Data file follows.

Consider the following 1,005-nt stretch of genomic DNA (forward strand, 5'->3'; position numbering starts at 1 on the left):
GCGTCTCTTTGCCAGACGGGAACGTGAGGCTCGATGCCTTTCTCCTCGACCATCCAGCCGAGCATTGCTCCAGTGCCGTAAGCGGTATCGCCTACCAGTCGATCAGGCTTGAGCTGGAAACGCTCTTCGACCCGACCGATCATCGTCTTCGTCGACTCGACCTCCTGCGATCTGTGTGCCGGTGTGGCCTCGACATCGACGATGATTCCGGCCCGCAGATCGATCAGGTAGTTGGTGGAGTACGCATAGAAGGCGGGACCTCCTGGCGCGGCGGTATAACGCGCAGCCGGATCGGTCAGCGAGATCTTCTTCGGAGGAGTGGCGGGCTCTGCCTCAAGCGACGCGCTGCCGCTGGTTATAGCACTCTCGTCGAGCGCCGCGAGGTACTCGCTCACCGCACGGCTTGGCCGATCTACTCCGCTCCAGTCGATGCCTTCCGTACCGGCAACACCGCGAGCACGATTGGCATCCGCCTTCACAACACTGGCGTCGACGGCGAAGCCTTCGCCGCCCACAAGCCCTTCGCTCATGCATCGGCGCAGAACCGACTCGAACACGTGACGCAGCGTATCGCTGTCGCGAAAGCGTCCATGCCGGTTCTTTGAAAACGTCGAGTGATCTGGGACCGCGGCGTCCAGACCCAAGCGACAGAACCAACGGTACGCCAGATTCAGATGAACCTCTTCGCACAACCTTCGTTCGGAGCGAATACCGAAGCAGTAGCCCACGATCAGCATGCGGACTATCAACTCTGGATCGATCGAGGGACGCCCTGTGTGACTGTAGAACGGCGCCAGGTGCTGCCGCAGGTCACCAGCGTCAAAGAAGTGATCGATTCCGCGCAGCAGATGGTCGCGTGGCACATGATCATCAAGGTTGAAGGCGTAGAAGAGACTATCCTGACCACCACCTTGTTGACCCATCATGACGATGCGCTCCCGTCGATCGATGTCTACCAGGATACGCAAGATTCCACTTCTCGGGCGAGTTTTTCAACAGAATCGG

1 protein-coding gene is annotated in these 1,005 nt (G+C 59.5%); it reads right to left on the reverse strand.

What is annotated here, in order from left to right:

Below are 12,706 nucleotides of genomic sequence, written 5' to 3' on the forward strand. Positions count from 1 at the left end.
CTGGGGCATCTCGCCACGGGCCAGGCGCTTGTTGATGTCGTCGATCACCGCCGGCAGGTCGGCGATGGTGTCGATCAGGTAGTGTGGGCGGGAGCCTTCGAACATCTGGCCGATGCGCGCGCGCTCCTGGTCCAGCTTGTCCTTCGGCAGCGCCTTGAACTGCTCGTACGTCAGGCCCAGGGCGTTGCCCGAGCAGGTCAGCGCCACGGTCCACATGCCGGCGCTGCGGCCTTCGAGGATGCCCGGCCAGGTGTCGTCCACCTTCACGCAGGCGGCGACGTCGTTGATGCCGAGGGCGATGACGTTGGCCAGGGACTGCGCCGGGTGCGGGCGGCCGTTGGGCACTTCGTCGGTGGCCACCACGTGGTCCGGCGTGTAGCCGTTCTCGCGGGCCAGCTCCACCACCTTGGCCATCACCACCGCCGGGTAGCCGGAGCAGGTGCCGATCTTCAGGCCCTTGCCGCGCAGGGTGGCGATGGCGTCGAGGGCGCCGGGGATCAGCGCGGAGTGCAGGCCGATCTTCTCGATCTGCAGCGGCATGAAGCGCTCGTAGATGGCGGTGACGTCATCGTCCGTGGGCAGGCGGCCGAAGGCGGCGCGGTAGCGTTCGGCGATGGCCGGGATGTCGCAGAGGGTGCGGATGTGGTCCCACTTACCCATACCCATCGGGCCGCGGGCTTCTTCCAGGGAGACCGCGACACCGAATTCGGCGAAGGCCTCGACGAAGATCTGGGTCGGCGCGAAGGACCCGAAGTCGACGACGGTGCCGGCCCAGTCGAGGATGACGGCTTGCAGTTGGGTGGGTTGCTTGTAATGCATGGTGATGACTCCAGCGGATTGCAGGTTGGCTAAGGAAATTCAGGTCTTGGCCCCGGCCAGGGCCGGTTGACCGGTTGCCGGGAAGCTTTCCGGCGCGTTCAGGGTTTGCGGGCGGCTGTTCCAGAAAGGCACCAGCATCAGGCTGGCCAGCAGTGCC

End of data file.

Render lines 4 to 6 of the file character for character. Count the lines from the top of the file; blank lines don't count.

What is annotated here, in order from left to right:

Below are 12,706 nucleotides of genomic sequence, written 5' to 3' on the forward strand. Positions count from 1 at the left end.
CTGGGGCATCTCGCCACGGGCCAGGCGCTTGTTGATGTCGTCGATCACCGCCGGCAGGTCGGCGATGGTGTCGATCAGGTAGTGTGGGCGGGAGCCTTCGAACATCTGGCCGATGCGCGCGCGCTCCTGGTCCAGCTTGTCCTTCGGCAGCGCCTTGAACTGCTCGTACGTCAGGCCCAGGGCGTTGCCCGAGCAGGTCAGCGCCACGGTCCACATGCCGGCGCTGCGGCCTTCGAGGATGCCCGGCCAGGTGTCGTCCACCTTCACGCAGGCGGCGACGTCGTTGATGCCGAGGGCGATGACGTTGGCCAGGGACTGCGCCGGGTGCGGGCGGCCGTTGGGCACTTCGTCGGTGGCCACCACGTGGTCCGGCGTGTAGCCGTTCTCGCGGGCCAGCTCCACCACCTTGGCCATCACCACCGCCGGGTAGCCGGAGCAGGTGCCGATCTTCAGGCCCTTGCCGCGCAGGGTGGCGATGGCGTCGAGGGCGCCGGGGATCAGCGCGGAGTGCAGGCCGATCTTCTCGATCTGCAGCGGCATGAAGCGCTCGTAGATGGCGGTGACGTCATCGTCCGTGGGCAGGCGGCCGAAGGCGGCGCGGTAGCGTTCGGCGATGGCCGGGATGTCGCAGAGGGTGCGGATGTGGTCCCACTTACCCATACCCATCGGGCCGCGGGCTTCTTCCAGGGAGACCGCGACACCGAATTCGGCGAAGGCCTCGACGAAGATCTGGGTCGGCGCGAAGGACCCGAAGTCGACGACGGTGCCGGCCCAGTCGAGGATGACGGCTTGCAGTTGGGTGGGTTGCTTGTAATGCATGGTGATGACTCCAGCGGATTGCAGGTTGGCTAAGGAAATTCAGGTCTTGGCCCCGGCCAGGGCCGGTTGACCGGTTGCCGGGAAGCTTTCCGGCGCGTTCAGGGTTTGCGGGCGGCTGTTCCAGAAAGGCACCAGCATCAGGCTGGCCAGCAGTGCC